Borderline Personality Disorder vs. Bipolar Disorder

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Borderline personality disorder (BPD) and bipolar disorder (BD) are both mental illnesses associated with dramatic mood swings. While many of their symptoms overlap, these two conditions have different causes, symptoms, and treatments. One major difference between the two is that BD is a mood disorder, characterized by persistently abnormal moods, while BPD is a personality disorder, characterized by instability in relationships, self-image, and moods.

Like BD, formerly known as manic depression or manic-depressive illness, BPD is characterized by emotional turbulence and impulsive behavior, but it is also associated with unstable personal relationships, which is not a core feature of BD. It is, however, possible to have both BD and BPD simultaneously.

Borderline Personality Disorder vs. Bipolar Disorder

Theresa Chiechi / Verywell

Symptoms

BPD and BD share some of the same traits, but they have different symptom patterns, duration, and triggers.

BPD

The main symptoms of BPD include:

  • Dramatic emotional changes, lasting from a few hours to a few days
  • Impulsive, risky, and unsafe behavior
  • Inappropriate anger
  • Feelings of emptiness and low self-worth 
  • Self-injury or thoughts of self-harm
  • Chronic depression
  • Distorted self-image
  • Fear of abandonment
  • Unstable and intense relationships

People with BPD may also show signs of uncontrolled aggression. The impulsive nature of BPD can make a person more likely to engage in addictive behavior, like drug use and gambling. Moreover, the symptoms are usually triggered by a conflict with another person or institution. A traumatic or stressful event can also cause an increase in BPD symptoms.

Another feature of BPD is called splitting. This term, which refers to two things being split in half, is when someone is unable to hold emotionally opposing viewpoints in relation to themselves and others. It is usually a coping or defense mechanism to manage the intense fear of abandonment, and it can result in impulsive behaviors and relationship difficulties.

Bipolar Disorder

The main symptoms of BD include dramatic changes between mood states. The highs, or elevated, expansive, or irritable periods, are considered manic episodes. The lows, or sad, empty, or hopeless periods, are depressive episodes. Experiencing both manic episodes and depressive episodes differentiates BD from major depressive disorder (MDD), which is dominated by only depressive episodes.

During manic episodes, symptoms of BD include:

  • Decreased need for sleep
  • Inflated self-esteem or grandiosity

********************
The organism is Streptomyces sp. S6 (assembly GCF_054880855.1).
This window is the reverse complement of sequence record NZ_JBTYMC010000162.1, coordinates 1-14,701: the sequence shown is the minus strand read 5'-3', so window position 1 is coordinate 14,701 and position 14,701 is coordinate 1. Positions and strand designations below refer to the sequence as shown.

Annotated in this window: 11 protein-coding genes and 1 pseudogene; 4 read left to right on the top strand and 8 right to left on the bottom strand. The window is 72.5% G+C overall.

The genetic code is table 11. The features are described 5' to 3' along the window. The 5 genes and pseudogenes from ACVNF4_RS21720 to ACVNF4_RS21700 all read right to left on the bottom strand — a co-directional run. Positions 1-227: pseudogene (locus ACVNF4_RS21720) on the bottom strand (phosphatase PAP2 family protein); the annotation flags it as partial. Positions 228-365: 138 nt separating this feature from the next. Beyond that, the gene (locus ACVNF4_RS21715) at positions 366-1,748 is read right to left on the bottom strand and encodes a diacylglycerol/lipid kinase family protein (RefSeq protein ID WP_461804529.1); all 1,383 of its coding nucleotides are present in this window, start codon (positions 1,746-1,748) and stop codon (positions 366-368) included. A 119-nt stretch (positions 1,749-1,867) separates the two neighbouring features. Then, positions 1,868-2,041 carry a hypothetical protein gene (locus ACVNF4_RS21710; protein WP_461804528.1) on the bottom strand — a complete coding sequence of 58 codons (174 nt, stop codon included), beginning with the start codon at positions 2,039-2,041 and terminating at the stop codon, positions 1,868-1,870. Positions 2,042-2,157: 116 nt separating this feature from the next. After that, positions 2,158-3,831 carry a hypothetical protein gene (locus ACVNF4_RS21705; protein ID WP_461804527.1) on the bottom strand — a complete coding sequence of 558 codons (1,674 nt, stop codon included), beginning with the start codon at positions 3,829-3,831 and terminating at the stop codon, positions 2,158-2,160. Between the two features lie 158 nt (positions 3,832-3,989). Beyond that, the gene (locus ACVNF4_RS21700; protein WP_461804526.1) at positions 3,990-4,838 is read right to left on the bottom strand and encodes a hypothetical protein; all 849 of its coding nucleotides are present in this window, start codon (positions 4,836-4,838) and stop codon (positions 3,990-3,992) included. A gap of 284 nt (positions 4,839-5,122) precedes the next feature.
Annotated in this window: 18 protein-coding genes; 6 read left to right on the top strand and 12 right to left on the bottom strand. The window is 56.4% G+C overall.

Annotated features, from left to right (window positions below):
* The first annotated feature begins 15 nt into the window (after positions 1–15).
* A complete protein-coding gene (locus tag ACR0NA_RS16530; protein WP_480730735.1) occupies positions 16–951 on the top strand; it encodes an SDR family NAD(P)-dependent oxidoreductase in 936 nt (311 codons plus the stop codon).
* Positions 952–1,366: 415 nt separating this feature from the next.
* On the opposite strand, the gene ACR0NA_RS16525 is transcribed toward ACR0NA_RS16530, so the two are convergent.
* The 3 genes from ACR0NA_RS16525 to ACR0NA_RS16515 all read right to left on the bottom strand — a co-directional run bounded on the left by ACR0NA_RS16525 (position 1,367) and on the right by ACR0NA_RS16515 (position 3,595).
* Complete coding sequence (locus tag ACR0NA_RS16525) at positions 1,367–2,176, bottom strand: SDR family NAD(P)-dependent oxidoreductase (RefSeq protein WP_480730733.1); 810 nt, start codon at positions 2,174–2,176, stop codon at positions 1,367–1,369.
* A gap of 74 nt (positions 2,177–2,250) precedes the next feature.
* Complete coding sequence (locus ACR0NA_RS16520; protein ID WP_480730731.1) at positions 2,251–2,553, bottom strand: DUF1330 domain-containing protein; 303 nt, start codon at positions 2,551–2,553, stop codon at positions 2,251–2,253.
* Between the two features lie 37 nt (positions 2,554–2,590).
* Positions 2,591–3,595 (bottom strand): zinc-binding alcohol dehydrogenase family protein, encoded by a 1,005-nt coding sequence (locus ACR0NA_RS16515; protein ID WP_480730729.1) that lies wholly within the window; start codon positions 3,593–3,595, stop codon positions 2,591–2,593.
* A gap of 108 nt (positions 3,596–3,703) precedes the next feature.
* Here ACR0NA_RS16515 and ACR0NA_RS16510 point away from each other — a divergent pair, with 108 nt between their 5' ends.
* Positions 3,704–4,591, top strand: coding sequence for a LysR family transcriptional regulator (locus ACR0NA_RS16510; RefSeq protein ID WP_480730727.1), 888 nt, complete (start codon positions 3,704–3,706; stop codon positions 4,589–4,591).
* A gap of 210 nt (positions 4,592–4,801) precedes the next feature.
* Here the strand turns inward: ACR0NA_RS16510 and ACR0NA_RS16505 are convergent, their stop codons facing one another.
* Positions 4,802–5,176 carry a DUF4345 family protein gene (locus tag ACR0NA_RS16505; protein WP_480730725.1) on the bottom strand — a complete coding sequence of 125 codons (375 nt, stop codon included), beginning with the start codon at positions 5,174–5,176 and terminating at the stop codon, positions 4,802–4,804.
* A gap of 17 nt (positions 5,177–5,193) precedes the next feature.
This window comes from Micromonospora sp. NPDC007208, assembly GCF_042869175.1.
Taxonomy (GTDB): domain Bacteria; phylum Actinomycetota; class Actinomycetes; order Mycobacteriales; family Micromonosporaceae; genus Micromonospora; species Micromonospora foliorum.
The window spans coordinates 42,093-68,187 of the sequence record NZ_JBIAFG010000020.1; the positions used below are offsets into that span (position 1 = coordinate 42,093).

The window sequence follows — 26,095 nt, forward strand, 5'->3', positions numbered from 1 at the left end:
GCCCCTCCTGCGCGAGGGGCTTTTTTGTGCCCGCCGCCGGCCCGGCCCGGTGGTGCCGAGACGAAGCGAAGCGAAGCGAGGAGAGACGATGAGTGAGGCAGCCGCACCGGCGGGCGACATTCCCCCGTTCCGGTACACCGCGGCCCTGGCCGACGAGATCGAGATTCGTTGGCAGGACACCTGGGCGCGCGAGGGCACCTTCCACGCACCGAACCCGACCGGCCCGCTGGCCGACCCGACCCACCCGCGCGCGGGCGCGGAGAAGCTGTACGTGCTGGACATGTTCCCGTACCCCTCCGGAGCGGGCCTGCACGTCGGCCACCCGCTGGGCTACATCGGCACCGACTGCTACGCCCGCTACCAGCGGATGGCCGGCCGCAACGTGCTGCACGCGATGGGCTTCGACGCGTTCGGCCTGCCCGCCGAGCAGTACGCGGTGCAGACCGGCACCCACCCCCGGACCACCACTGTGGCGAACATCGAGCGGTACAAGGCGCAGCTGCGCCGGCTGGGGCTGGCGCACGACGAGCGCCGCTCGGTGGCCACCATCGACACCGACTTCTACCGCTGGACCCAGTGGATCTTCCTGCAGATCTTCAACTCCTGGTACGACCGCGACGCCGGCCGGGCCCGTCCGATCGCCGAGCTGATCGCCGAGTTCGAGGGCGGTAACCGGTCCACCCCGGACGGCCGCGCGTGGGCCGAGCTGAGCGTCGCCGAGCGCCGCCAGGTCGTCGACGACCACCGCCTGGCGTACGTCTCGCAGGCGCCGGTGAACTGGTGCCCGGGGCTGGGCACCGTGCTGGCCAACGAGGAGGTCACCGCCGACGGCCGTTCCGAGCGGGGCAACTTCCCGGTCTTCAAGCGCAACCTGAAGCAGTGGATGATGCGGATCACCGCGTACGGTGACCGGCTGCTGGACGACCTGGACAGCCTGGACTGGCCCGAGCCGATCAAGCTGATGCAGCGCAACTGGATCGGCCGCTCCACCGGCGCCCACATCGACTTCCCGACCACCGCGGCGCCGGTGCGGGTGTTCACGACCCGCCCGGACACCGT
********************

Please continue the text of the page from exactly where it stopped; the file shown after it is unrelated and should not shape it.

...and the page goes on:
• Elevated mood, euphoria, and irritability
  • Excessively talkative
  • Racing thoughts
  • Impaired judgment
  • Easy distraction
  • Threatening and assaultive behavior

During depressive episodes, symptoms of BD include: 

  • Depressed mood
  • Flat or limited expression
  • Feelings of guilt and failure
  • Impairment in cognition and memory
  • Soft, slow speech
  • Lack of energy and motivation
  • Overemphasis of negative feelings and beliefs
  • Weight changes
  • Insomnia
  • Recurrent thoughts of death or suicide

It’s also important to understand that manic episodes in BD aren’t necessarily beneficial, even though they’re the alternative to depressive episodes. People experiencing mania can be reckless. They often lack self-awareness and are unable to understand how their impulses affect themselves and others.

People with bipolar I disorder often have cycles that switch from a depressive state to a manic state. Manic symptoms sometimes include symptoms of depression within the manic episode, which is called mixed features.


Between cycles, people with BD often have periods of true symptom-free wellness lasting weeks, months, or years.

On the other hand, people diagnosed with BPD typically have more persistent day-to-day emotional symptoms that can impact everyday life.

Causes

There are a number of complex factors that can cause BPD or BD. Many of the experiences with emotional dysregulation in BPD are in response to relationship interactions, while BD symptoms can be triggered by a wide variety of factors, including chemical imbalances in the brain and stressful life events.

Borderline Personality Disorder

The exact cause of BPD is not entirely known, but research suggests that it can be influenced by environmental factors, especially those in early childhood.

A history of emotional, physical, or sexual abuse or parental neglect is prevalent in people with BPD. Parental substance abuse is another potential cause. Research has shown that experiencing stress and trauma as a child, and an inability to cope can contribute to BPD later in life.